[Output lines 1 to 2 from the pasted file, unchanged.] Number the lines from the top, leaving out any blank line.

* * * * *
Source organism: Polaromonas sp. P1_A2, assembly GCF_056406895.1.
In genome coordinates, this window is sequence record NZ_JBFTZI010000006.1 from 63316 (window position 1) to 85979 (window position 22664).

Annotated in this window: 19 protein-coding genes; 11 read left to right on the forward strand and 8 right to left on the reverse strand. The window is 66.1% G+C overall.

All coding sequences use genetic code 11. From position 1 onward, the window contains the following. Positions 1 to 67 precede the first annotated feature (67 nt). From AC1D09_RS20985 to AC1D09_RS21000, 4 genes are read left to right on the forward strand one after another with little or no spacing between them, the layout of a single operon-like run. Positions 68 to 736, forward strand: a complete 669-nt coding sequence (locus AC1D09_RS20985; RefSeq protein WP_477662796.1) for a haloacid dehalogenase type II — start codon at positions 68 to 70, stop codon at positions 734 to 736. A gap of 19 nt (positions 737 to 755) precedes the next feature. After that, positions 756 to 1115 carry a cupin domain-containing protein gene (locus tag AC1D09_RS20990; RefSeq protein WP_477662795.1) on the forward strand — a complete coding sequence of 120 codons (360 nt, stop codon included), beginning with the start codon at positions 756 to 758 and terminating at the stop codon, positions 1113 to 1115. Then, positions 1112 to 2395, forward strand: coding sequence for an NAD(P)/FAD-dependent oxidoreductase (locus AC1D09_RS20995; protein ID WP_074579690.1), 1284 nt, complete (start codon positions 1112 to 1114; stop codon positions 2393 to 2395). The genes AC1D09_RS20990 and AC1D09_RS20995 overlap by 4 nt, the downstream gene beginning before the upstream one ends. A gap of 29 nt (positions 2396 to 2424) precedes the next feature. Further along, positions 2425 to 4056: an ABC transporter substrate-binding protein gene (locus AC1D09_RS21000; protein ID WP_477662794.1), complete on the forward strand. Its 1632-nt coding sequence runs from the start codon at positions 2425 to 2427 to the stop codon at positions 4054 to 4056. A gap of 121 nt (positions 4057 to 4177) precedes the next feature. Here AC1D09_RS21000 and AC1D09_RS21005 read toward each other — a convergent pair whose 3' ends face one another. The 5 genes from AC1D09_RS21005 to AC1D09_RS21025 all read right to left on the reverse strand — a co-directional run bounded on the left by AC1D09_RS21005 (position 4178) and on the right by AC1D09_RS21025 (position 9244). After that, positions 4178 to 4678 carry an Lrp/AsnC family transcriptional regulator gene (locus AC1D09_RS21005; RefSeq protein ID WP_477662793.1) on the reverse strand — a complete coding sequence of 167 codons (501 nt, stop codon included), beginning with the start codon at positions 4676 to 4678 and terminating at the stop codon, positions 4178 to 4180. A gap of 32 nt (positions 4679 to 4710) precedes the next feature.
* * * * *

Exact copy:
Source organism: Polaromonas sp. P1_A2, assembly GCF_056406895.1.
In genome coordinates, this window is sequence record NZ_JBFTZI010000006.1 from 63316 (window position 1) to 85979 (window position 22664).